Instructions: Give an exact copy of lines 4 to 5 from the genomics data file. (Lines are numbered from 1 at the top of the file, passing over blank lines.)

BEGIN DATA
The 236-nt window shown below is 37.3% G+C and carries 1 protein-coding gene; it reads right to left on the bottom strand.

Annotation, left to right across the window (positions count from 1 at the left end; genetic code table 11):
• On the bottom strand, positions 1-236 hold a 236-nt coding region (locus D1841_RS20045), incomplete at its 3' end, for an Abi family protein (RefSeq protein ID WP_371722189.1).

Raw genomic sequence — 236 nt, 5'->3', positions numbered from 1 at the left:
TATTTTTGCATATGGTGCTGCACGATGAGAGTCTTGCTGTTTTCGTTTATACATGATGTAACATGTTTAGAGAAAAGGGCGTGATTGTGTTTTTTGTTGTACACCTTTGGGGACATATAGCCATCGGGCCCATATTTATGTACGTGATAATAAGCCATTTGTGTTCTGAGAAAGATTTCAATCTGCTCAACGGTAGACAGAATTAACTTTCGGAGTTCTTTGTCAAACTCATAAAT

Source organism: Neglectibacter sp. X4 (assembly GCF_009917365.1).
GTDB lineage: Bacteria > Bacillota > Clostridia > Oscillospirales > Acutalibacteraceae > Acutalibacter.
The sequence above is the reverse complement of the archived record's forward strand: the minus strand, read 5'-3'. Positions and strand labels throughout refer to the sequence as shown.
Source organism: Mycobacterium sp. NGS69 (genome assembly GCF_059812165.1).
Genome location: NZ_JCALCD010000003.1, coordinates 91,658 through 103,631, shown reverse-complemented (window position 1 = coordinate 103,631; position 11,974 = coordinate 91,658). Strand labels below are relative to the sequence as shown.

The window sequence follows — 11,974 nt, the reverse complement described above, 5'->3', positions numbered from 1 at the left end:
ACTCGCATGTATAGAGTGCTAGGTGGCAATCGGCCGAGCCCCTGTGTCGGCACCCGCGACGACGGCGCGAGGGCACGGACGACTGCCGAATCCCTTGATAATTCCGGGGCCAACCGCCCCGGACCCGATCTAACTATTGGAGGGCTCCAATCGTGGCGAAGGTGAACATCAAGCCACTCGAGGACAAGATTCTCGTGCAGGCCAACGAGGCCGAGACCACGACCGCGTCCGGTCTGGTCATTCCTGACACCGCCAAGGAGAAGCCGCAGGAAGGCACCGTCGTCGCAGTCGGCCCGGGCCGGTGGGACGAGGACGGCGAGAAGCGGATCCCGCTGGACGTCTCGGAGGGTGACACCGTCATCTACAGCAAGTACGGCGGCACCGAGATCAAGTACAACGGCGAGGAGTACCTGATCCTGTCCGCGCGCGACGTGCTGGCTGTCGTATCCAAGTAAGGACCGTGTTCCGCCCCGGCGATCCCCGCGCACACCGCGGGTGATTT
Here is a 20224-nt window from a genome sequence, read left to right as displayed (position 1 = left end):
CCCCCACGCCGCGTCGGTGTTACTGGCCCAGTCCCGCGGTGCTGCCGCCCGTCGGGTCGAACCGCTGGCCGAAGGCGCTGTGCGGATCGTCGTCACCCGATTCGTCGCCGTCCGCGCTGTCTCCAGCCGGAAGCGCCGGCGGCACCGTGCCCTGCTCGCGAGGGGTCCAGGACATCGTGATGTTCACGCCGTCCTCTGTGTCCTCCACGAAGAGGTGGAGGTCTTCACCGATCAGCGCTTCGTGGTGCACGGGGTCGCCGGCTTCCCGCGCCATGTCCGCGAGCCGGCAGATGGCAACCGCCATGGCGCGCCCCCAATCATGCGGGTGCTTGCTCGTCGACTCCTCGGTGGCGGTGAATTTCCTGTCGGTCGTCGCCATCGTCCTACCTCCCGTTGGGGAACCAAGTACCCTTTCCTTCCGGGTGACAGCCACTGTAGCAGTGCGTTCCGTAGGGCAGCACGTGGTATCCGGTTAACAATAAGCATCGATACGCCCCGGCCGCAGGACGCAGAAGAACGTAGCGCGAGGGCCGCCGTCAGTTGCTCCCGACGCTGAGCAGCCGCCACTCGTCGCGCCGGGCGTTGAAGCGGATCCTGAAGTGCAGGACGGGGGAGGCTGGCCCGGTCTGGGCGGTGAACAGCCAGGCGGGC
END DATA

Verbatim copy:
Raw genomic sequence — 236 nt, 5'->3', positions numbered from 1 at the left:
TATTTTTGCATATGGTGCTGCACGATGAGAGTCTTGCTGTTTTCGTTTATACATGATGTAACATGTTTAGAGAAAAGGGCGTGATTGTGTTTTTTGTTGTACACCTTTGGGGACATATAGCCATCGGGCCCATATTTATGTACGTGATAATAAGCCATTTGTGTTCTGAGAAAGATTTCAATCTGCTCAACGGTAGACAGAATTAACTTTCGGAGTTCTTTGTCAAACTCATAAAT